Shannon Hale is one of my favorite authors so I was thrilled to see the glowing reviews rolling in for her latest book, The Book of a Thousand Days. I picked it up at the library, and I’m sorry, but it must be said, this is my least favorite of Shannon Hale’s novels! Of course her other books meant for the young and young-at-heart were so wonderful, that to say this is my least favorite doesn’t mean that it was horrible or even bad; I just won’t rush out to buy my own copy to highlight and cherish. I hesitated to review the book because I thought maybe it was just me, but the reality was confirmed when three other bookclubbers agreed it was definitely their least favorites too.
It’s loosely based on the Grimm fairy tale Maid Maleen (and if you’re saying, “Huh?” you are not the only one). The best I can explain it is part Rapunzel, part Cyrano De Bergerac, part Little Red Riding Hood set in country loosely based on Mongolia.
The main character, a fifteen year old girl named Dashti, approaches the castle seeking a job after being orphaned. Because Dashi knows the healing songs of muckers (a nomadic people) she is hired to be the maid to Princess Saren. Unfortunately for Dashti, she finishes her training and approaches the Princess the same day the King declares the Princess must live in a sealed tower without light for seven years as punishment for refusing to marry the suitor he selected for her. The Princess convinces Dashti to volunteer to be imprisoned with her and their solitude and boredom begins. As you might imagine, it’s hard to describe a few years of tedium without becoming a little tedious. While in the tower, two suitors visit Saren, Lord Khasar, who strikes fear in both Dashti and Saren; and Saren’s secret betrothed, Khan Tegus. Saren is “tower-addled” and forces Dashti to talk with Tegus while pretending to be the princess, and Dashti falls for Tegus’s tenderness.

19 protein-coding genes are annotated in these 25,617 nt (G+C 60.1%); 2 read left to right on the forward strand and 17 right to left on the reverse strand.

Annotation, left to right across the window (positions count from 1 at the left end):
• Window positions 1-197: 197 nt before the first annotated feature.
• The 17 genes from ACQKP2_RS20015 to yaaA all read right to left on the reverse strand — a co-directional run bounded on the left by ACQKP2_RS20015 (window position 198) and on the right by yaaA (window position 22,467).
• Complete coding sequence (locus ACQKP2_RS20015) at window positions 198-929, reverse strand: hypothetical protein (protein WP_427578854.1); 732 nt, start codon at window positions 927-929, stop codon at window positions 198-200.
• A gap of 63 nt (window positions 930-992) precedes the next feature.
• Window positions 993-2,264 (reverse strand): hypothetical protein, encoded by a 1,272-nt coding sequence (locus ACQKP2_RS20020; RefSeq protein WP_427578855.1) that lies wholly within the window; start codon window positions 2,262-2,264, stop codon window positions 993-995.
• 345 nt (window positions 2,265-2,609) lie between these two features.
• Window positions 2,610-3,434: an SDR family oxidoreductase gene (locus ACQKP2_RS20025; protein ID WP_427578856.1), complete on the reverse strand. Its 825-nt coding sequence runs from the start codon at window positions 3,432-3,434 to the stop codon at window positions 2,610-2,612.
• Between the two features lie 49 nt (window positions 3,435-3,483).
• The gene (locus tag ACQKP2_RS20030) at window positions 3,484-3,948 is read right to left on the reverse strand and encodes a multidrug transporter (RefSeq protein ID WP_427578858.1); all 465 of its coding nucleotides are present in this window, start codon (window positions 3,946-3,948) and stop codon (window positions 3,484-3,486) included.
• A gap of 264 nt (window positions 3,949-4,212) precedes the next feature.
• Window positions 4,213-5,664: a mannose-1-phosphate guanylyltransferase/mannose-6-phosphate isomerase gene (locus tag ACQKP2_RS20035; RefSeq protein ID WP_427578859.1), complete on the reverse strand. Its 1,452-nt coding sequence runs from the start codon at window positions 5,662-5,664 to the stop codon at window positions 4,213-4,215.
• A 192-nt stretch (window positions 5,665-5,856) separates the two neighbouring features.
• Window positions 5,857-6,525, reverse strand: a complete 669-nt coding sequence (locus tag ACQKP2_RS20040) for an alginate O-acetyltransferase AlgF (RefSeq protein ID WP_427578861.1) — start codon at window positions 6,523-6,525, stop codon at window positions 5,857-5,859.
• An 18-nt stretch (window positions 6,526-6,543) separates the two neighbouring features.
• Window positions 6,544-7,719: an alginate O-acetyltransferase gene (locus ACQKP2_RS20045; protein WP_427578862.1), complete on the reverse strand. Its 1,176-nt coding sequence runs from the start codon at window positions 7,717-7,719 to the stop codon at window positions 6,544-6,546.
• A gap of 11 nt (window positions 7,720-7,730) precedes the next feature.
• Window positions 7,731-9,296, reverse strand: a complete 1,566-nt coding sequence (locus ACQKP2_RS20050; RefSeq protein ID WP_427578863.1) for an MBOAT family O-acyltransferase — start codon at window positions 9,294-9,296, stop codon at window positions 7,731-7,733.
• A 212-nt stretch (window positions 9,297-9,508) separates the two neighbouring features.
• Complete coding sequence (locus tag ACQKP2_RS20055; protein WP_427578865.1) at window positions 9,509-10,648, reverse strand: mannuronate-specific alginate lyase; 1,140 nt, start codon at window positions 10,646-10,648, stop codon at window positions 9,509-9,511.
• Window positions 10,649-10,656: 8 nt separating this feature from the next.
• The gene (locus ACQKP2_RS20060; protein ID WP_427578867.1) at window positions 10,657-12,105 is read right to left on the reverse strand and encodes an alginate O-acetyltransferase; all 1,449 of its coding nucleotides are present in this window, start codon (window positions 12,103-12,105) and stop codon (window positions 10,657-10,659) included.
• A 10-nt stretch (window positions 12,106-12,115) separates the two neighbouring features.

After a few years they manage to escape from the tower only to discover the King’s land has been conquered by Lord Khasar, and all the people have fled or been slain. Dashti resorts to dragging the Princess to Tegus’s home, where she refuses to identify herself as royalty so they resort to finding work scrubbing pots in the kitchen.
This is one of those books where everything would be quickly solved if everyone was just honest and open in the beginning instead of avoiding the truth, a premise that drives me nuts! If Dashti would reveal that she wasn’t the princess and the princess was posing as a dishwasher, she would avoid much heartache. If Saren would tell Dashti the truth about who Lord Khsar is, she wouldn’t seem crazy and wimpy and he could be easily conquered. But of course neither will share their secrets and the book goes on and on.
I did find in interesting that Hales continues her theme of the strength of language. The Goose Girl could speak to the elements, in Princess Academy, they could communicate through stone, and Dashti can heal people through song. While I didn’t love this book, I did enjoy it and I hope Hale continues to entrance us with her lyrical language.